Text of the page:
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Title: The Technical and Energetic Challenges of Separating (Photo)Electrochemical Carbon Dioxide Reduction Products

Known catalysts for (photo)electrochemical carbon dioxide (CO 2) reduction typically generate multiple products, including hydrogen, carbon monoxide, hydrocarbons, and oxygenates, making product separation a ubiquitous, yet often overlooked, challenge. Here, we review CO2reduction products using available catalysts and discuss approaches for product separation along with estimates of separation energy requirements. We illustrate potential complexities and discuss opportunities to minimize separations by utilizing product mixtures. We also examine potential CO 2 sources, their energy requirements, and net CO 2 emissions. Finally, we discuss use of waste energy sources and integrate this information into an overall energy balance assessment. Using a common sustainability metric, energy return on energy investment (EROEI), we find that an EROEI of ~2.0 may be possible, before including separation and CO 2 production energy. For EROEI to remain above one (the break-even point), these additional energy requirements, including embodied energy of equipment, must be no greater than half of the product energy. To limit climate change, we must meet our energy needs without increasing atmospheric carbon dioxide (CO 2). Although still at an early stage, (photo)electrochemical CO 2 reduction (“solar fuels”) offers potentially scalable and transformative technology to make fuels and chemicals. However, product separation and its energymore » requirements are a critical and often overlooked challenge. While proven and effective, distillation is energy intensive; more efficient methods (e.g., solvent extraction, membranes, and other approaches) are useful but often less selective and not universally applicable. With currently known technology, the energy return on energy investment sustainability metric could be low or even below one. Identifying major contributing factors may help focus research on critical areas, such as trade-offs between product selectivity and overall efficiency, and facilitate interaction between catalysis and separations researchers to help solve the challenges of making solar fuels. Unlike electricity, there are fewer options available to decarbonize fuels (e.g., for building heat or transportation). “Solar fuels” are a promising alternative to fossil-derived fuels, as they are not limited by land constraints associated with biomass fuels and can have low net CO 2 emissions. However, catalysts used to convert CO 2 and water into fuels using sunlight typically yield a mixture of products, making product separation a ubiquitous, yet often overlooked, challenge. In conclusion, we explore possible approaches, CO 2 considerations, and energy implications.« less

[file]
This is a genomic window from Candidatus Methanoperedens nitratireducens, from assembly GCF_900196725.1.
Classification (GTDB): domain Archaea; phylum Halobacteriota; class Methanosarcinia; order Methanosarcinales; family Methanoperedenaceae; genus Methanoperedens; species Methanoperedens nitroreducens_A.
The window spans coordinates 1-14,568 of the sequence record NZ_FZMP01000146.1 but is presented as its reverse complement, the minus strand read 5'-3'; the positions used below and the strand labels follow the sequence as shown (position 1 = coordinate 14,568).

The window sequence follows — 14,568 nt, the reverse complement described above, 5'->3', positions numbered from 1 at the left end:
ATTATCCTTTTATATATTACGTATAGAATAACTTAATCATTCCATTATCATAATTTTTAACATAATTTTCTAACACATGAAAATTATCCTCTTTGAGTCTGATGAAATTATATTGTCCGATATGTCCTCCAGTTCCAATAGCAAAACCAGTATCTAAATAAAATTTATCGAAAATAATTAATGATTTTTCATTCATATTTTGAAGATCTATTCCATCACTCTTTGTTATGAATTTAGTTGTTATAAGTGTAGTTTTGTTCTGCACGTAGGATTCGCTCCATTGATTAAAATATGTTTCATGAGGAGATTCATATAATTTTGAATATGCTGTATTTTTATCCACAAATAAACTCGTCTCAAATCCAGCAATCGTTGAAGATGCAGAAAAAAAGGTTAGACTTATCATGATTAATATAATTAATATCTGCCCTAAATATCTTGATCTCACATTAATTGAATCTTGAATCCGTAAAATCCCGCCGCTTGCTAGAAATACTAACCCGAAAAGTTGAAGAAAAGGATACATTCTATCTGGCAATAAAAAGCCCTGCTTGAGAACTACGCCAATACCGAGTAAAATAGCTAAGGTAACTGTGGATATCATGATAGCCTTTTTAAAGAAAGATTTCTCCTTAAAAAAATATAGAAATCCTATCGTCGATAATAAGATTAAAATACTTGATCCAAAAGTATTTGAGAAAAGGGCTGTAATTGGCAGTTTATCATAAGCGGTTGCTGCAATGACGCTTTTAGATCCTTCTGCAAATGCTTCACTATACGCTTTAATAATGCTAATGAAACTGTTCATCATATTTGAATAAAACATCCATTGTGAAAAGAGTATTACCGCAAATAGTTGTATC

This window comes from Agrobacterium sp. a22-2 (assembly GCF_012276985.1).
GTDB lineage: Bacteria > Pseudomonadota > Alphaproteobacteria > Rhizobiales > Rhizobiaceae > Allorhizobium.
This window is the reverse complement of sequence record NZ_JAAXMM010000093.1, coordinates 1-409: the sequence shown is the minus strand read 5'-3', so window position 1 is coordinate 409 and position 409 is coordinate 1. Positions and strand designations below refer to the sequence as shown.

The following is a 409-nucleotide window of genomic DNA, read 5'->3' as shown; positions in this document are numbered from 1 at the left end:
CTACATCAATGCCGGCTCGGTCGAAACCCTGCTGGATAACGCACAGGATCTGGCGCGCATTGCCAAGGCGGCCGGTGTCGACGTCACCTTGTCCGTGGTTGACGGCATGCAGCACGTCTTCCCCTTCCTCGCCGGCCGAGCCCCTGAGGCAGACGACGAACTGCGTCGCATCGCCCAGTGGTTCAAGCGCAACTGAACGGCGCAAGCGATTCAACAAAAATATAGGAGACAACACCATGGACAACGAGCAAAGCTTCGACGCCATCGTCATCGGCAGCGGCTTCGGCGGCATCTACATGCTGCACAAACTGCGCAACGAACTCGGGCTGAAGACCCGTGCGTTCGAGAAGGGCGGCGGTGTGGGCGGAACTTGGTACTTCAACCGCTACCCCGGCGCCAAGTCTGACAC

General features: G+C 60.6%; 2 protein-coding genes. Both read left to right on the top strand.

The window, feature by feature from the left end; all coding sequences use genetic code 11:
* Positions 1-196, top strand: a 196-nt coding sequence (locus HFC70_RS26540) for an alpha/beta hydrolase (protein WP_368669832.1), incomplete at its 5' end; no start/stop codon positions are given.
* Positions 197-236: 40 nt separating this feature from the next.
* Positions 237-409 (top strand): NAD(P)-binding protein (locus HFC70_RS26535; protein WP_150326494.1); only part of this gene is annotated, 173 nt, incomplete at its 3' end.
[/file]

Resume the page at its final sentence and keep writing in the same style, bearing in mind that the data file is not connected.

[1] ;  [2] ;  [2] ;  [2] ;  [3]
  1. Lawrence Berkeley National Lab. (LBNL), Berkeley, CA (United States); Emerging Futures, LLC, Berkeley, CA (United States)
  2. Lawrence Berkeley National Lab. (LBNL), Berkeley, CA (United States)
  3. Technische Univ. Munchen, Garching (Germany)
Publication Date:
Grant/Contract Number:
Accepted Manuscript
Journal Name:
Additional Journal Information:
Journal Volume: 2; Journal Issue: 3; Related Information: © 2018 Elsevier Inc.; Journal ID: ISSN 2542-4351
Elsevier - Cell Press
Research Org:
Lawrence Berkeley National Lab. (LBNL), Berkeley, CA (United States)
Sponsoring Org:
USDOE Office of Science (SC), Basic Energy Sciences (BES) (SC-22). Chemical Sciences, Geosciences & Biosciences Division
Country of Publication:
United States
37 INORGANIC, ORGANIC, PHYSICAL, AND ANALYTICAL CHEMISTRY; artificial photosynthesis; solar fuels; low-carbon fuels; carbon dioxide reduction; climate change; electrochemistry; photoelectrochemistry' product separation; energy return on energy investment; net energy balance
OSTI Identifier: